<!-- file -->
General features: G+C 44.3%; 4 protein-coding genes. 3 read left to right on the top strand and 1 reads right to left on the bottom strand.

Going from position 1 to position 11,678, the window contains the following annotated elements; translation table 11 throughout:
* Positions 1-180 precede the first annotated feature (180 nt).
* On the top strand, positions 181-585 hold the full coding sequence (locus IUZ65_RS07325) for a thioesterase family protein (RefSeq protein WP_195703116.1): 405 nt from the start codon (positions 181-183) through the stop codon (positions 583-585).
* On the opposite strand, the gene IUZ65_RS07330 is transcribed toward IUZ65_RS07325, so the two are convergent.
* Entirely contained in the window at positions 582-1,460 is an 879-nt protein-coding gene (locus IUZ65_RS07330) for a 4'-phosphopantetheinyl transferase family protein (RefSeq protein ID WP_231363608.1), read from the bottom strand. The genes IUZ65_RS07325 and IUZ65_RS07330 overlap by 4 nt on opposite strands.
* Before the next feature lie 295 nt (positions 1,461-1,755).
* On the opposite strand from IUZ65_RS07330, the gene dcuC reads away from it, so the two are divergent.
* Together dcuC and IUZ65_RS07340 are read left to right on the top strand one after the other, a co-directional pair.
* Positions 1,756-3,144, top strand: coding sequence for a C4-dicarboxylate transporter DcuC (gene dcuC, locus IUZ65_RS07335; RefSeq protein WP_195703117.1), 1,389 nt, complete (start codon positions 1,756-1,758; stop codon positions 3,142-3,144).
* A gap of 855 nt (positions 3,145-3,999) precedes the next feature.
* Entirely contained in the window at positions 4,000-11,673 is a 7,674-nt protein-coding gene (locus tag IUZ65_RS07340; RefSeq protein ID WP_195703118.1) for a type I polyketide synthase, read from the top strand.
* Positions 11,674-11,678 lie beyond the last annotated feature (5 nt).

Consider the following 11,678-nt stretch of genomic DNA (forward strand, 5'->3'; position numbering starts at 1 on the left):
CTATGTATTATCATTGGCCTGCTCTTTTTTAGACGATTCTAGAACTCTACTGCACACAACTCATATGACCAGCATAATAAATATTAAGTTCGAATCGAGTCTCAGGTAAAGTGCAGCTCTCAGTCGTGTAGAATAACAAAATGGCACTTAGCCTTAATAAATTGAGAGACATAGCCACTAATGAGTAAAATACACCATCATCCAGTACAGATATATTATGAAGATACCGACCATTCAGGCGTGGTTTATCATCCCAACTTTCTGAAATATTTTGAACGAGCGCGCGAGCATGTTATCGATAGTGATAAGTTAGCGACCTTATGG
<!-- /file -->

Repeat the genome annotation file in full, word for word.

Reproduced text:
General features: G+C 44.3%; 4 protein-coding genes. 3 read left to right on the top strand and 1 reads right to left on the bottom strand.

Going from position 1 to position 11,678, the window contains the following annotated elements; translation table 11 throughout:
* Positions 1-180 precede the first annotated feature (180 nt).
* On the top strand, positions 181-585 hold the full coding sequence (locus IUZ65_RS07325) for a thioesterase family protein (RefSeq protein WP_195703116.1): 405 nt from the start codon (positions 181-183) through the stop codon (positions 583-585).
* On the opposite strand, the gene IUZ65_RS07330 is transcribed toward IUZ65_RS07325, so the two are convergent.
* Entirely contained in the window at positions 582-1,460 is an 879-nt protein-coding gene (locus IUZ65_RS07330) for a 4'-phosphopantetheinyl transferase family protein (RefSeq protein ID WP_231363608.1), read from the bottom strand. The genes IUZ65_RS07325 and IUZ65_RS07330 overlap by 4 nt on opposite strands.
* Before the next feature lie 295 nt (positions 1,461-1,755).
* On the opposite strand from IUZ65_RS07330, the gene dcuC reads away from it, so the two are divergent.
* Together dcuC and IUZ65_RS07340 are read left to right on the top strand one after the other, a co-directional pair.
* Positions 1,756-3,144, top strand: coding sequence for a C4-dicarboxylate transporter DcuC (gene dcuC, locus IUZ65_RS07335; RefSeq protein WP_195703117.1), 1,389 nt, complete (start codon positions 1,756-1,758; stop codon positions 3,142-3,144).
* A gap of 855 nt (positions 3,145-3,999) precedes the next feature.
* Entirely contained in the window at positions 4,000-11,673 is a 7,674-nt protein-coding gene (locus tag IUZ65_RS07340; RefSeq protein ID WP_195703118.1) for a type I polyketide synthase, read from the top strand.
* Positions 11,674-11,678 lie beyond the last annotated feature (5 nt).

Consider the following 11,678-nt stretch of genomic DNA (forward strand, 5'->3'; position numbering starts at 1 on the left):
CTATGTATTATCATTGGCCTGCTCTTTTTTAGACGATTCTAGAACTCTACTGCACACAACTCATATGACCAGCATAATAAATATTAAGTTCGAATCGAGTCTCAGGTAAAGTGCAGCTCTCAGTCGTGTAGAATAACAAAATGGCACTTAGCCTTAATAAATTGAGAGACATAGCCACTAATGAGTAAAATACACCATCATCCAGTACAGATATATTATGAAGATACCGACCATTCAGGCGTGGTTTATCATCCCAACTTTCTGAAATATTTTGAACGAGCGCGCGAGCATGTTATCGATAGTGATAAGTTAGCGACCTTATGG